The NBA Finals return to Los Angeles on Tuesday night for Game Six, with the Boston Celtics now up 3-2 over the Lakers, following the Celts best performance of the series so far, in winning 92-86 on Sunday night in Beantown.
Despite the fact that they look like the better team right now, there are a considerable number of those in the NBA "community" (i.e. fans and media) who think the Lakers (with perhaps some aid from the refs) will find a way to win tonight's game at the Staples Center, which would mean a climactic Game Seven in Los Angeles (which if it happens, would be only the 2nd time in the past 16 years that the finals have gone to a climactic finale).
By the way, with all of the incessant hype about the world's most popular sport (soccer), ratings for Game 5 of the basketball Finals on Thursday night brought in a 12.8 overnight rating, the highest for that particular game since 2004. Sunday night's game was fascinating, particularly towards the end when an ABC microphone caught Laker coach Phil Jackson trying to psych his team up by claiming nobody chokes greater in the clutch than the Celtics.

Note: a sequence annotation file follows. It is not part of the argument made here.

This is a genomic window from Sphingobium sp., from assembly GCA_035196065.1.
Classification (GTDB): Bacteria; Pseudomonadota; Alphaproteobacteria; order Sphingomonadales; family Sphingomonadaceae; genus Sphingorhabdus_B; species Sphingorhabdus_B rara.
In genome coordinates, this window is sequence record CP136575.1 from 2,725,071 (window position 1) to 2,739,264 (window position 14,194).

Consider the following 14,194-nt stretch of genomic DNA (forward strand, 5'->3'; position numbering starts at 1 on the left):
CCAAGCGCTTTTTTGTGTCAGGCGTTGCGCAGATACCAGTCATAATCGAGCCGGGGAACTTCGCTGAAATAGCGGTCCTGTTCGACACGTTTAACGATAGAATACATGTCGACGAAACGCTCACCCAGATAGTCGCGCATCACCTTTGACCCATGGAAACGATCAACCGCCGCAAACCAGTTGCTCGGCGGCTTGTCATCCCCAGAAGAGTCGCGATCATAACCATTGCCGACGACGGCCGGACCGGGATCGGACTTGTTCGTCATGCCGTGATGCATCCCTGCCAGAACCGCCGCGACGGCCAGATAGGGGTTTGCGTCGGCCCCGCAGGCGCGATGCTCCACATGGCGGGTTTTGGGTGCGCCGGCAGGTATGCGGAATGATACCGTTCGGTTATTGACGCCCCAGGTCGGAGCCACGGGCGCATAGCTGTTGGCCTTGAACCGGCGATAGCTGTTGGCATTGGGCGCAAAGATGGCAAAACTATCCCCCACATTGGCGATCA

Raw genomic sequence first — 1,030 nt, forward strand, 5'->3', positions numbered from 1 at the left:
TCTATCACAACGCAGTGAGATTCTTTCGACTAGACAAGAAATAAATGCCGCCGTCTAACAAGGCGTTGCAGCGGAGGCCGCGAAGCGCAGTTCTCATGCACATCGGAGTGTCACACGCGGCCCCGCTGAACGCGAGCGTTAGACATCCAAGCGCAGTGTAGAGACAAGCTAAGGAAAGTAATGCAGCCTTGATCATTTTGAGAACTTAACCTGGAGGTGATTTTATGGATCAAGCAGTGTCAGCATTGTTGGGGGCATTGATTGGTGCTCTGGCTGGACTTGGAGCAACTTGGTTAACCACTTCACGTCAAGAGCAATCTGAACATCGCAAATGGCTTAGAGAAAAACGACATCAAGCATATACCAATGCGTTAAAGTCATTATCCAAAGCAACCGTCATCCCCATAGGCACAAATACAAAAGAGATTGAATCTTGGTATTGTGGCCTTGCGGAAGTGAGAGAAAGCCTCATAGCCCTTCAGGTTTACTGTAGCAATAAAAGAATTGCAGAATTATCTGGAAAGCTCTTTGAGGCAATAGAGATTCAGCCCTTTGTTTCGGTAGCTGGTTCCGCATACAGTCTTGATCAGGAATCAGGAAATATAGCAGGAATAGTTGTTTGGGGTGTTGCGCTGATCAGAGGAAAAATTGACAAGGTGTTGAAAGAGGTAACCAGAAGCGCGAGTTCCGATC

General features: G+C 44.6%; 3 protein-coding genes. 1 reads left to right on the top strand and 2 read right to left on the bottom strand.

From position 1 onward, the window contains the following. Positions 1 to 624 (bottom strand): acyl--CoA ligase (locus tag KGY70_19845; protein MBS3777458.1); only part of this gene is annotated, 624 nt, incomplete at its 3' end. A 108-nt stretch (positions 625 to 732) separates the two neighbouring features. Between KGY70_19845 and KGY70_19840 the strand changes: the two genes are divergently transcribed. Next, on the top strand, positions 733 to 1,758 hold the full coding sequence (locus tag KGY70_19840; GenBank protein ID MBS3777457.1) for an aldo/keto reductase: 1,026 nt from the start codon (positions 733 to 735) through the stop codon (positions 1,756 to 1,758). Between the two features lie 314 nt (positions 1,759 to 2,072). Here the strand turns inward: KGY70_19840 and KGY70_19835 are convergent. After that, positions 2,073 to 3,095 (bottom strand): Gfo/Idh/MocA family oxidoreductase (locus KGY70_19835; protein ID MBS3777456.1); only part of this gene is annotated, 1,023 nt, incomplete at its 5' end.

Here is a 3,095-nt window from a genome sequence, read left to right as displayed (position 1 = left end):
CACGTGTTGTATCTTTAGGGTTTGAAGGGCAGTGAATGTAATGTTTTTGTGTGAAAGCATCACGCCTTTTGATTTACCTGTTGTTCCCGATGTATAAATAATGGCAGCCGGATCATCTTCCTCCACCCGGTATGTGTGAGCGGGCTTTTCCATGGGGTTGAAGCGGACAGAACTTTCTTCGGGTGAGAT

(According to STATS LLC, Jackson was wrong. The Celtics lost 13 times in the regular season when they led in the fourth quarter, which doesn't even put them in the top ten in that dubious category. However, the Celtics lost 14 times when leading by double digits at any point in a game, the most in the NBA behind Memphis.)
But what about soccer? Despite all of the clamor, the ratings are good, but not as impressive as in 1994, when the U.S. hosted the World Cup at a variety of locations across the country, with the championship game played in the 100,000 plus Rose Bowl in Pasadena.
The Seattle-Post Intelligencer's blog says Saturday's match between the U.S. and U.K. was 6.1.
The three-hour telecast rating — including the pre-match coverage — was 6.1, which ranks fifth all-time behind three World Cup finals (including the 1993 Women's final) and a round of 16 game in 1994 between USA and Brazil.
We're sure there were many among you who watched Saturday afternoon's "Special Relationship" World Cup soccer game between the U.S. and England that ended in a 1-1 tie.